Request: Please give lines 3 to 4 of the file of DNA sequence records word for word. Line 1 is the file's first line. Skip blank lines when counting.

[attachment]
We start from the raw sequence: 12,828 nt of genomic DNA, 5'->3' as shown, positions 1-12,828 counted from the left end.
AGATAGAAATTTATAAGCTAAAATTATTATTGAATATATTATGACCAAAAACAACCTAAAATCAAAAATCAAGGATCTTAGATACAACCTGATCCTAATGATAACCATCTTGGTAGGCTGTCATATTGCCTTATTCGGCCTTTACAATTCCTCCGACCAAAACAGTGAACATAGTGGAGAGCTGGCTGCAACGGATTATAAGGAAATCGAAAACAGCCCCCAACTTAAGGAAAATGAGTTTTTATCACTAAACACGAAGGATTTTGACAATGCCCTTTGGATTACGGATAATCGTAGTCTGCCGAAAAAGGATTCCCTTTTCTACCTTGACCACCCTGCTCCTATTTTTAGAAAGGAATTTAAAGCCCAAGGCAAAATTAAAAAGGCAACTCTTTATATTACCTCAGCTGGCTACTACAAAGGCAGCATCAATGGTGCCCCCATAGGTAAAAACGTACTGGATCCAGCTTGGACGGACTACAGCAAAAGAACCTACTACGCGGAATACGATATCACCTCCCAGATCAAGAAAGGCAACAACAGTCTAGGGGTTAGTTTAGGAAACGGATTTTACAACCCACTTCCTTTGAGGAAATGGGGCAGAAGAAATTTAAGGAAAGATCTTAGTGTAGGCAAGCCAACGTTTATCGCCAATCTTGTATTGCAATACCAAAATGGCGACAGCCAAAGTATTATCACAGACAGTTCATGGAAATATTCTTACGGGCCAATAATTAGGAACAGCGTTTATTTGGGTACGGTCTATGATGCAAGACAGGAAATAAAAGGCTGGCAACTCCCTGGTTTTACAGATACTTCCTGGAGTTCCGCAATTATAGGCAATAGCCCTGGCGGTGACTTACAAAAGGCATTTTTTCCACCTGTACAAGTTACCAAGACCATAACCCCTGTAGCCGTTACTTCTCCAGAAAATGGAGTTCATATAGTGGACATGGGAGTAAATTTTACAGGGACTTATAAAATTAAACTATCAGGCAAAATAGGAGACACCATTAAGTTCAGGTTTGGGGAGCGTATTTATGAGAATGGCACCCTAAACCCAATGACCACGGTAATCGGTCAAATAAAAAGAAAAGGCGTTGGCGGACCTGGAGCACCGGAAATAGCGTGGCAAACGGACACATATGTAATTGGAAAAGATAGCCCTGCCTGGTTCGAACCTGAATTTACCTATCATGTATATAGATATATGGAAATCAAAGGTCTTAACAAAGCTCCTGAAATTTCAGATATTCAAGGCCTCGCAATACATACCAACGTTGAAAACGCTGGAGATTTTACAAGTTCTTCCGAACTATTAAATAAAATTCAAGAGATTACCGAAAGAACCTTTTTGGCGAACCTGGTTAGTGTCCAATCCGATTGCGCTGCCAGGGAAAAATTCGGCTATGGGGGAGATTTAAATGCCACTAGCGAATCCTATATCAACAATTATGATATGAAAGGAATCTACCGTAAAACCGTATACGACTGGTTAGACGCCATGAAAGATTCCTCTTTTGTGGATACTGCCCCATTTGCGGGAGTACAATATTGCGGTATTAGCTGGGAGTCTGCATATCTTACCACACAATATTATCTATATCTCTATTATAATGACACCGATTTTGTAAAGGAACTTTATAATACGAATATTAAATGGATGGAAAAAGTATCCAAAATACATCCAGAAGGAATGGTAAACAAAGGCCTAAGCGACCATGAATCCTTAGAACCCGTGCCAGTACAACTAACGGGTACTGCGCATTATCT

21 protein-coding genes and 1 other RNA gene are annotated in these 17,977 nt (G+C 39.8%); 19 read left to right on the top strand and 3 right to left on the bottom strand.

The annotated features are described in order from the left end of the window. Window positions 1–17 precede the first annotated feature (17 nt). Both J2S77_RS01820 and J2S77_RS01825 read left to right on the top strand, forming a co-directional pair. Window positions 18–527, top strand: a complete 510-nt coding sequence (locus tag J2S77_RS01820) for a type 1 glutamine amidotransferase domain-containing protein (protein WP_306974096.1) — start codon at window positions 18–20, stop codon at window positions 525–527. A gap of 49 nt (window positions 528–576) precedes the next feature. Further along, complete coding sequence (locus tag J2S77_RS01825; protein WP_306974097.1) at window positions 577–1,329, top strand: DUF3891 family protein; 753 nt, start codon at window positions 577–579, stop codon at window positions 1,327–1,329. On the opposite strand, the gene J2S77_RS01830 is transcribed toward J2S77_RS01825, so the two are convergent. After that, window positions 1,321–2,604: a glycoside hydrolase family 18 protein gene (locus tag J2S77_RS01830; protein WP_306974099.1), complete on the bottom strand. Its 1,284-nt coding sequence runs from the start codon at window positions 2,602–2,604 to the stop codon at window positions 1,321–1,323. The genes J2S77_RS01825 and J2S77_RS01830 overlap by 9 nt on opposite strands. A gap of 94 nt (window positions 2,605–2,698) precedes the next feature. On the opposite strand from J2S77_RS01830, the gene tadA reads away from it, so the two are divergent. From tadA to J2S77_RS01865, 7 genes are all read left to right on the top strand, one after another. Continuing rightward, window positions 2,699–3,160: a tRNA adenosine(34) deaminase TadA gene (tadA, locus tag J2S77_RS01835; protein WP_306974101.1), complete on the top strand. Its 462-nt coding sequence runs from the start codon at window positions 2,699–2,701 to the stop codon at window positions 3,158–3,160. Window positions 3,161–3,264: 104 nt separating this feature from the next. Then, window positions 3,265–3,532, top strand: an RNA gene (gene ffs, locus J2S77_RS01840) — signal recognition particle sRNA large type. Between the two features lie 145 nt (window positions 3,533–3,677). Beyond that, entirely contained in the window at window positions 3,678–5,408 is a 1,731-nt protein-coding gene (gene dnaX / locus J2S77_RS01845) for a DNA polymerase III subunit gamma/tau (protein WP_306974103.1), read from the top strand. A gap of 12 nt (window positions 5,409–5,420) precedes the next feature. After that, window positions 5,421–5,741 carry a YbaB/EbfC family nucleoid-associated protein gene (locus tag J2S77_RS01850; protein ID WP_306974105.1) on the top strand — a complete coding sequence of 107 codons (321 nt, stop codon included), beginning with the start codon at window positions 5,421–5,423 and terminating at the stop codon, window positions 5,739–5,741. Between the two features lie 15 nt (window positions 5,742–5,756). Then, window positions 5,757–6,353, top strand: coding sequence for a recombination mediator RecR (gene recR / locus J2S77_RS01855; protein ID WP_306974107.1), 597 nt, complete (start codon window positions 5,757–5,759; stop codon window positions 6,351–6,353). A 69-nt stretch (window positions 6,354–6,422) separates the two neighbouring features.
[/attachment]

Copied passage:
21 protein-coding genes and 1 other RNA gene are annotated in these 17,977 nt (G+C 39.8%); 19 read left to right on the top strand and 3 right to left on the bottom strand.

The annotated features are described in order from the left end of the window. Window positions 1–17 precede the first annotated feature (17 nt). Both J2S77_RS01820 and J2S77_RS01825 read left to right on the top strand, forming a co-directional pair. Window positions 18–527, top strand: a complete 510-nt coding sequence (locus tag J2S77_RS01820) for a type 1 glutamine amidotransferase domain-containing protein (protein WP_306974096.1) — start codon at window positions 18–20, stop codon at window positions 525–527. A gap of 49 nt (window positions 528–576) precedes the next feature. Further along, complete coding sequence (locus tag J2S77_RS01825; protein WP_306974097.1) at window positions 577–1,329, top strand: DUF3891 family protein; 753 nt, start codon at window positions 577–579, stop codon at window positions 1,327–1,329. On the opposite strand, the gene J2S77_RS01830 is transcribed toward J2S77_RS01825, so the two are convergent. After that, window positions 1,321–2,604: a glycoside hydrolase family 18 protein gene (locus tag J2S77_RS01830; protein WP_306974099.1), complete on the bottom strand. Its 1,284-nt coding sequence runs from the start codon at window positions 2,602–2,604 to the stop codon at window positions 1,321–1,323. The genes J2S77_RS01825 and J2S77_RS01830 overlap by 9 nt on opposite strands. A gap of 94 nt (window positions 2,605–2,698) precedes the next feature. On the opposite strand from J2S77_RS01830, the gene tadA reads away from it, so the two are divergent. From tadA to J2S77_RS01865, 7 genes are all read left to right on the top strand, one after another. Continuing rightward, window positions 2,699–3,160: a tRNA adenosine(34) deaminase TadA gene (tadA, locus tag J2S77_RS01835; protein WP_306974101.1), complete on the top strand. Its 462-nt coding sequence runs from the start codon at window positions 2,699–2,701 to the stop codon at window positions 3,158–3,160. Window positions 3,161–3,264: 104 nt separating this feature from the next. Then, window positions 3,265–3,532, top strand: an RNA gene (gene ffs, locus J2S77_RS01840) — signal recognition particle sRNA large type. Between the two features lie 145 nt (window positions 3,533–3,677). Beyond that, entirely contained in the window at window positions 3,678–5,408 is a 1,731-nt protein-coding gene (gene dnaX / locus J2S77_RS01845) for a DNA polymerase III subunit gamma/tau (protein WP_306974103.1), read from the top strand. A gap of 12 nt (window positions 5,409–5,420) precedes the next feature. After that, window positions 5,421–5,741 carry a YbaB/EbfC family nucleoid-associated protein gene (locus tag J2S77_RS01850; protein ID WP_306974105.1) on the top strand — a complete coding sequence of 107 codons (321 nt, stop codon included), beginning with the start codon at window positions 5,421–5,423 and terminating at the stop codon, window positions 5,739–5,741. Between the two features lie 15 nt (window positions 5,742–5,756). Then, window positions 5,757–6,353, top strand: coding sequence for a recombination mediator RecR (gene recR / locus J2S77_RS01855; protein ID WP_306974107.1), 597 nt, complete (start codon window positions 5,757–5,759; stop codon window positions 6,351–6,353). A 69-nt stretch (window positions 6,354–6,422) separates the two neighbouring features.